What is the most general mathematical framework for quantum

In summary, the Hilbert space approach, C* algebra approach, and rigged Hilbert space approach are all different mathematical frameworks for quantum mechanics. However, each approach has its limitations, such as not including distributions or mixed states, or not accounting for unbounded operators. There may not be a single, all-encompassing mathematical framework for quantum mechanics, as it could potentially violate Gödel's incompleteness theorem. In practice, most physicists use Dirac's formulation, which is made rigorous by the rigged Hilbert space approach.
  • #1
lfqm
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1.- The hilbert space approach does not include distributions (free particle, for example) nor mixed states.
2.- The C* algebra approach does not account for unbounded operators.
3.- Rigged Hilbert space approach does not include mixed states.

I'm not sure about path integral formulation... so I ask... What is the most general mathematical framework for quantum mechanics
 
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  • #2
Maybe such mathematical framework cannot exist because it would imply the existence of number operators, hereby violating Gödels incompleteness theorem?
 
  • #3
Lfqm, why do you think 1. and 3. don't include mixed states?
 
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  • #4
I'd say all three approaches together make up a consistent rigorous mathematical framework for non-relativistic QT.
 
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  • #5
I just started reading a bit on operator algebra's and apparently you need c*-algebra's to deal with situations where an infinite amount of particles are present, as in the thermodynamic limit. (http://www.springer.com/us/book/9783540170938)
 
  • #6
George Jones said:
Lfqm, why do you think 1. and 3. don't include mixed states?

Off course it does. That's because states are not elements of a vector space but are operators.

Study Ballentine.

This book gives our most powerful, complete and rigorous formulation:
https://www.amazon.com/dp/0387493859/?tag=pfamazon01-20

In practice most physicists use Diracs formulation which is made rigorous by the rigged hilbert space approch.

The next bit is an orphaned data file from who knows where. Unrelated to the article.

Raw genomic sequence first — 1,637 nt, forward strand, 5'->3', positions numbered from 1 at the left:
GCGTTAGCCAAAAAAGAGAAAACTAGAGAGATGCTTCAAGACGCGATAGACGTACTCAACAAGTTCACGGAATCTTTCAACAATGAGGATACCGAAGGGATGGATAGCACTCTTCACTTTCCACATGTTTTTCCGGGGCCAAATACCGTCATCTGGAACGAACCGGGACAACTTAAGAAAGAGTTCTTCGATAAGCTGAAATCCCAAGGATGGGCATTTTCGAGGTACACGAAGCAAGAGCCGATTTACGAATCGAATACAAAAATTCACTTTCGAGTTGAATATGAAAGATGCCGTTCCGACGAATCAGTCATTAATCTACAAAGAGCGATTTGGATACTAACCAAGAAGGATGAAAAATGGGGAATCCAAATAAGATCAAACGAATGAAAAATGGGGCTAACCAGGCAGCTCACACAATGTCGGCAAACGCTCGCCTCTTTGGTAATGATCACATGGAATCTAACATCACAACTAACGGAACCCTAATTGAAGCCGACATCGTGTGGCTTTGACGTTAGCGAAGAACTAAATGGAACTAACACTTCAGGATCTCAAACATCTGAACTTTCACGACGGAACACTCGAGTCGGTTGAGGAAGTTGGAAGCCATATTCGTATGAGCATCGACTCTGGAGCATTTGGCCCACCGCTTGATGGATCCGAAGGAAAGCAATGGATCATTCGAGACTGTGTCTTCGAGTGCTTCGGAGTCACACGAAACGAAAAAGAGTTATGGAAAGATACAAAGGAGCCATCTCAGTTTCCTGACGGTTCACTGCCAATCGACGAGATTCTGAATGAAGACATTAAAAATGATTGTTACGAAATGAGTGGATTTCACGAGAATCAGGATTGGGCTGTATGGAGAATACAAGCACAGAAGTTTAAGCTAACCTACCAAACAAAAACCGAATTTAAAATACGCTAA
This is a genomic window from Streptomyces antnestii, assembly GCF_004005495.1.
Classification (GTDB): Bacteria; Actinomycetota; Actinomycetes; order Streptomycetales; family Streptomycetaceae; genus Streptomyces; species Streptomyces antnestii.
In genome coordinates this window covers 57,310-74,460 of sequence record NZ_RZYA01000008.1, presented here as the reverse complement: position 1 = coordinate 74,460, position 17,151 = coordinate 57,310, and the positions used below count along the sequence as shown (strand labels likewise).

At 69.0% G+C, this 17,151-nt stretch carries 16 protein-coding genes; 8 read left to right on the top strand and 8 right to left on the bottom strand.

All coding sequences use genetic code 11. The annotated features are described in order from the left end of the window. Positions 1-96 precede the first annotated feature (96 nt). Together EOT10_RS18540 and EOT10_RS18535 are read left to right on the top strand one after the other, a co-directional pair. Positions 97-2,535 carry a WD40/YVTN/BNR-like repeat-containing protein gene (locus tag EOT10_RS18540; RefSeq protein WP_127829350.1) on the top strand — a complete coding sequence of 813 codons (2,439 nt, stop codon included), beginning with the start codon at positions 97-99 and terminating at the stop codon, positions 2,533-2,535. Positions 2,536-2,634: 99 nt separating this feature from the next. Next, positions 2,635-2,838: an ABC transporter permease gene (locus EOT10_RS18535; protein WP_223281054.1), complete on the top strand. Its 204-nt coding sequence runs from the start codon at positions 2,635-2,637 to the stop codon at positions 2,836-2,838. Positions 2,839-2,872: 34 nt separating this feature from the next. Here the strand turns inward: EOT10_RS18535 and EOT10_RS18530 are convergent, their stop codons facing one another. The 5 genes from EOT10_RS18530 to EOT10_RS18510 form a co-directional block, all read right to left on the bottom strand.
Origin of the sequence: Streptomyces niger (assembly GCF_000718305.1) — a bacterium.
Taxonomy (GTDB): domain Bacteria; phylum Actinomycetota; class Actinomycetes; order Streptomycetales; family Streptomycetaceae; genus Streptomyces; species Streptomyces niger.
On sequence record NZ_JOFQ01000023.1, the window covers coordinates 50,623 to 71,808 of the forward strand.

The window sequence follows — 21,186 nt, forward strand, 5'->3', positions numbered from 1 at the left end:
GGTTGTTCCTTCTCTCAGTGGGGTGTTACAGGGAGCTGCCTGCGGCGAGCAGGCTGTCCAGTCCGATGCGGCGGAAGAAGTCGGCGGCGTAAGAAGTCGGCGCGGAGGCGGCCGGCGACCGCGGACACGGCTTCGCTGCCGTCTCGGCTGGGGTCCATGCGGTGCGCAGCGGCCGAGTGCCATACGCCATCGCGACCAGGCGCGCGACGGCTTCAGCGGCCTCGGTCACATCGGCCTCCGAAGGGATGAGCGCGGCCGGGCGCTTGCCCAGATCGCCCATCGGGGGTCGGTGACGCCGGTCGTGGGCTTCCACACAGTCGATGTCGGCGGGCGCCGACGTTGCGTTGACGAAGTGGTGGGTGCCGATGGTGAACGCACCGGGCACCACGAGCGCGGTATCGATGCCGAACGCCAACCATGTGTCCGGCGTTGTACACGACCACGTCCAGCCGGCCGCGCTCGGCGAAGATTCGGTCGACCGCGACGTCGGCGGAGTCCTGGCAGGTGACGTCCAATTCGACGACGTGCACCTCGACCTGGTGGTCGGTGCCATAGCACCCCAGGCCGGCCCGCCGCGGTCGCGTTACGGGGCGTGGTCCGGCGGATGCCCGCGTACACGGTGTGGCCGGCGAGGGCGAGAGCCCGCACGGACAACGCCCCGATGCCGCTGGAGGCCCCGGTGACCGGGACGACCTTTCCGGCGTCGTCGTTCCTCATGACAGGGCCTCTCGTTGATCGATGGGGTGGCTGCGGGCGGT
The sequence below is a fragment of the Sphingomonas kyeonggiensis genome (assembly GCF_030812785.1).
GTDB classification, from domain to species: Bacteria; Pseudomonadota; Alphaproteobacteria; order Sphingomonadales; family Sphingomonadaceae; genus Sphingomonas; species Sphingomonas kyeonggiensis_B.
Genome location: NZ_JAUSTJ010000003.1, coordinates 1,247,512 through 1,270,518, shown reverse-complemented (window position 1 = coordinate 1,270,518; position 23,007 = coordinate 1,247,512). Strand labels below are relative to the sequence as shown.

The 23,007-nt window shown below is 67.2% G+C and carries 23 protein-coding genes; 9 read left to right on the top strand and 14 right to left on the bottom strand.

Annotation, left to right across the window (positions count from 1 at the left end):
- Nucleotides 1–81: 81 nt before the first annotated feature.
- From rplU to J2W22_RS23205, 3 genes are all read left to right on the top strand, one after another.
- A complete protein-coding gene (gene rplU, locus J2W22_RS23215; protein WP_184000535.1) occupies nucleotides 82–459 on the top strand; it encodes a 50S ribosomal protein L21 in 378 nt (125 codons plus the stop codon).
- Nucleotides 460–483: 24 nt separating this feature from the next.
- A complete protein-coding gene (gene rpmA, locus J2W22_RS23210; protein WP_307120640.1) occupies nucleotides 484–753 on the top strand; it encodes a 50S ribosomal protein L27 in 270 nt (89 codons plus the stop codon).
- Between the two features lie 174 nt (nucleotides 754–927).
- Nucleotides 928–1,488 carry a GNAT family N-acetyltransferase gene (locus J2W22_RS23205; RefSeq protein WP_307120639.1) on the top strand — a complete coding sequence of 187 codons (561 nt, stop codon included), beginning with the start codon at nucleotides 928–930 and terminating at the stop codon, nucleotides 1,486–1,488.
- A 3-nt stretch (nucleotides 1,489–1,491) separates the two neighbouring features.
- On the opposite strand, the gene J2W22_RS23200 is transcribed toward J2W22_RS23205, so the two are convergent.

Thanks
Bill
 

Related to What is the most general mathematical framework for quantum

What is quantum mechanics?

Quantum mechanics is a branch of physics that studies the behavior of particles at a microscopic level, such as atoms and subatomic particles. It is a mathematical framework that describes the probabilistic nature of these particles and their interactions with each other.

What is the most general mathematical framework for quantum mechanics?

The most general mathematical framework for quantum mechanics is called the Hilbert space formalism. It uses linear algebra and complex numbers to represent quantum states and operators, and allows for the calculation of probabilities and expected values of measurements.

How does the Hilbert space formalism differ from classical mechanics?

In classical mechanics, the state of a system can be fully determined by specifying the position and momentum of all particles. In quantum mechanics, the state of a system is described by a wave function that contains all the information about the system. Additionally, in classical mechanics, measurements do not affect the state of a system, while in quantum mechanics, measurements can change the state of a system.

Are there other mathematical frameworks for quantum mechanics?

Yes, there are other mathematical frameworks for quantum mechanics, such as the path integral formalism and the operator algebra formalism. These frameworks use different mathematical tools and representations, but are ultimately equivalent to the Hilbert space formalism.

What are the practical applications of the mathematical frameworks for quantum mechanics?

The mathematical frameworks for quantum mechanics are used to understand and predict the behavior of particles at a microscopic level, which has numerous practical applications. These include the development of technologies such as transistors, lasers, and magnetic resonance imaging (MRI), as well as advancements in fields such as chemistry, material science, and cryptography.

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